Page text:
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This essay offers an overview of major themes, texts, and critical approaches to early African American print culture. It traces movements in early nineteenth-century African American print culture from the founding of Freedom’s Journal and publication of David Walker’s Appeal through the proliferation of pseudonymous writing in Frederick Douglass’s Paper and the work of the colored conventions movement. In addition, this essay examines the ethics animating the field itself with special attention to new digital humanities projects.
This essay sketches the field of African American literary history from the nineteenth century through two concepts I take from Henry Highland Garnet and David Walker: “faithful reflection” and the “spirit of inquiry.” It asks: What would it mean for American literature and American democracy to represent black citizens faithfully? What would faithful representation mean for racism as structure and ideology? How have black writers theorized, invoked, and used the literary as a form of critical inquiry? Garnet and others ground faithful reflection in a democratic ethos antithetical to the racial capitalism animating U.S. citizenship. The spirit of inquiry assumes the power to ask questions and seek answers, a power often denied the black citizens that literary history often treats as objects of study. It invokes the epistemological and methodological challenges black subjects and Black Studies have historically foregrounded. The history I offer here does not flow chronologically. Instead, I follow concepts that develop asynchronously across time as much as they were revised and revived over time. After grounding the essay’s framework through Garnet and Walker, I trace these complementary practices through Phillis Wheatley’s poetic imagination and literary critical responses that draw on her to visualize black literary history’s generative work.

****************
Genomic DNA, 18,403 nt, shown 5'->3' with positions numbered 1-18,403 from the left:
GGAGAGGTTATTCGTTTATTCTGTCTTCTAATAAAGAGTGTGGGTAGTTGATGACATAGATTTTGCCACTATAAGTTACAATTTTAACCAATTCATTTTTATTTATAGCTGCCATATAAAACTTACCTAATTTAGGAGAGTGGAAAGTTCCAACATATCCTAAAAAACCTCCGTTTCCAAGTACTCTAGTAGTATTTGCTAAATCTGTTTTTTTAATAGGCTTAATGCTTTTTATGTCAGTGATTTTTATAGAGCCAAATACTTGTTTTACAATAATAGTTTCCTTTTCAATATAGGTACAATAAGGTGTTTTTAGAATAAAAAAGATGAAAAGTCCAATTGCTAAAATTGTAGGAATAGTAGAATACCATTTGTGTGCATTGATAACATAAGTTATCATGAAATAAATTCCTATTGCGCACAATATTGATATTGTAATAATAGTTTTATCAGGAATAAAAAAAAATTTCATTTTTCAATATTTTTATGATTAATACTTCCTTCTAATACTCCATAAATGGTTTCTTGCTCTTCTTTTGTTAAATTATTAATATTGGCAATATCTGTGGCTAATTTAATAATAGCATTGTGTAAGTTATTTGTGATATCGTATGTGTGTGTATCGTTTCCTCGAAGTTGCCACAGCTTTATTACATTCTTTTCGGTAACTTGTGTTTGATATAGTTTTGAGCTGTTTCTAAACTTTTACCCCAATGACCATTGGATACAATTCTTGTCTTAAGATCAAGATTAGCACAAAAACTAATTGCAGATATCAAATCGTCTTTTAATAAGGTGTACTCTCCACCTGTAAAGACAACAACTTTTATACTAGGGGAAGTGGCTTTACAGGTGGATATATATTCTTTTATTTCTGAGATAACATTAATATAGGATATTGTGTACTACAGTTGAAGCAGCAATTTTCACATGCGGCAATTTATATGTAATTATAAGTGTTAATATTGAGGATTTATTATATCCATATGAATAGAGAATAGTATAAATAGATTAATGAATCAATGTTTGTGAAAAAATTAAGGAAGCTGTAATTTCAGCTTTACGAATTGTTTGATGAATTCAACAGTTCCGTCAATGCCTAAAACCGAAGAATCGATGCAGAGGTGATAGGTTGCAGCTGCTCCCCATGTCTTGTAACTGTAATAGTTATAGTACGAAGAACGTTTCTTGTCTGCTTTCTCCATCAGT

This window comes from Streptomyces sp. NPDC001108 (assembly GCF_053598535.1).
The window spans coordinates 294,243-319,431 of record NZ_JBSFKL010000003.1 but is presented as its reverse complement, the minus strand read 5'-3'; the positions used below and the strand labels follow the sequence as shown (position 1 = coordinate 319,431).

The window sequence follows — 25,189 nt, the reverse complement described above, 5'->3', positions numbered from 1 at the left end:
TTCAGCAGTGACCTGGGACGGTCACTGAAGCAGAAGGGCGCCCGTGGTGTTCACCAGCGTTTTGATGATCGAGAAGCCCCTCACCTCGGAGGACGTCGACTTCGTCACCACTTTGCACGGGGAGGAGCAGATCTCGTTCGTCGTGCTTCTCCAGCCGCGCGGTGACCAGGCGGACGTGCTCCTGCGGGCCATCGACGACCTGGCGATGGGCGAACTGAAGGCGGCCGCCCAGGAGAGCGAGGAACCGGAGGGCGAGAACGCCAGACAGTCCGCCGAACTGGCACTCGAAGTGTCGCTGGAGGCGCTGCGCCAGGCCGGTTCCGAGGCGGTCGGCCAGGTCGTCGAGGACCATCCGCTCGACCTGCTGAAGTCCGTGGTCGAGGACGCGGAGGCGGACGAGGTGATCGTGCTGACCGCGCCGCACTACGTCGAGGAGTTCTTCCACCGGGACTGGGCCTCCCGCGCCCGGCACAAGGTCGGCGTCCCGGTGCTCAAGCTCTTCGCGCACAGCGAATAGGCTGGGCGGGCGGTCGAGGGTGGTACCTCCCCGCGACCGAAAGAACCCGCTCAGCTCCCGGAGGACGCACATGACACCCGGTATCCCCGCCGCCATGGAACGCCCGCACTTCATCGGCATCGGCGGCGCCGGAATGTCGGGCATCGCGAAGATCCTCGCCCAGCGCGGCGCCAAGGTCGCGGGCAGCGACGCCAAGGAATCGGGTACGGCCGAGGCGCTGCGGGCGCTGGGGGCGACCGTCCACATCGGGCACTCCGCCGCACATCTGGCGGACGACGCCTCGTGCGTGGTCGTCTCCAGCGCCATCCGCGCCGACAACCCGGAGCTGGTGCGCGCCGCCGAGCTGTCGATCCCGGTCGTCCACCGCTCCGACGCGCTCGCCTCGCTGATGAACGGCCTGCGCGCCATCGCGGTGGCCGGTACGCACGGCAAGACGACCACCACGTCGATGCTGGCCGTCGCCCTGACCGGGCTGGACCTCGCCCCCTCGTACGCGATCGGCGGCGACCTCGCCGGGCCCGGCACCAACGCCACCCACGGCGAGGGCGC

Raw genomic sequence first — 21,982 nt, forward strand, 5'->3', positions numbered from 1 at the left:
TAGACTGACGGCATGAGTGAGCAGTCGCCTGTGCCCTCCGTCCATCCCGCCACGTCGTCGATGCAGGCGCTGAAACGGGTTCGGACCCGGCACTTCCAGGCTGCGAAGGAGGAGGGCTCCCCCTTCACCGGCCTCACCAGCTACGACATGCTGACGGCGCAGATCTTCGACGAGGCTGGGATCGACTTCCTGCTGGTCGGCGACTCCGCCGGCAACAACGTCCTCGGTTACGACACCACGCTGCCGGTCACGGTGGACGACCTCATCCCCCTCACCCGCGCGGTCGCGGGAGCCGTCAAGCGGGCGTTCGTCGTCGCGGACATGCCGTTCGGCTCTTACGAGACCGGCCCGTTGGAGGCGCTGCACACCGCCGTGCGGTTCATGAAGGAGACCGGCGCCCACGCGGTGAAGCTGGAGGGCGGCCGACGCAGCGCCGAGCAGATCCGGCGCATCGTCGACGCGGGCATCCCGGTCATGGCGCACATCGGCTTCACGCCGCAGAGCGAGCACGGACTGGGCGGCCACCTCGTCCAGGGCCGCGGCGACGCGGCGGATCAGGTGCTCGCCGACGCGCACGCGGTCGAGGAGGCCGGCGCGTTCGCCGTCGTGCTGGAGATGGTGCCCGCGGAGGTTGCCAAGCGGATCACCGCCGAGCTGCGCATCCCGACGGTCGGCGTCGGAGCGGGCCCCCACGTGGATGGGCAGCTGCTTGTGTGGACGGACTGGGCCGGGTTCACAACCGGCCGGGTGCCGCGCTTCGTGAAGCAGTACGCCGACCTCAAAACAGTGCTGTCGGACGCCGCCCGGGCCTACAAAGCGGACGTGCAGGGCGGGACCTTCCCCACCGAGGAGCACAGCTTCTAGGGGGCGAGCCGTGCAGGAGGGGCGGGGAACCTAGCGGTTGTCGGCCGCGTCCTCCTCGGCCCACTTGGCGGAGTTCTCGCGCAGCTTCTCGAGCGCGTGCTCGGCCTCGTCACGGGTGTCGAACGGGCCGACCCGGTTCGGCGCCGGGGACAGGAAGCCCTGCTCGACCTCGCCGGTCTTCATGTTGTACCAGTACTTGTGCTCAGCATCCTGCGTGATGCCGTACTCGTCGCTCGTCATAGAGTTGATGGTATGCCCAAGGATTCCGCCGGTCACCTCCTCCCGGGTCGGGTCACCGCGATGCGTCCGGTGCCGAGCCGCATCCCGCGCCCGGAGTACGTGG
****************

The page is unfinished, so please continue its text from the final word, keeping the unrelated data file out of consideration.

Derrick Spires’s “Sketching Black Citizenship on Installment after the Fifteenth Amendment” asks how the literature of citizenship looked for African Americans who simultaneously celebrated a new relation to the state and recognized ongoing white supremacy, both North and South. Using the Fifteenth Amendment, Frances Harper’s period literary work, and practices of Black serial publication in Reconstruction as anchors, it theorizes “reconstruction on installment,” individual moments significant in their own right but also constituting a to-be-completed story. Recognizing that Black print called on Black citizens not only to read widely but also to produce African American literature – literature by Black people, about Black people, and for Black readers of all sorts – it reads, in addition to diverse work by Harper, texts by Mary Shadd Cary, William Steward, Cordelia Ray, and William Still. The chapter thus develops an interpretive theory of Black Reconstructions as process and practice, a way of thinking about and doing the work of citizenship rather than simply ranking it as achievement.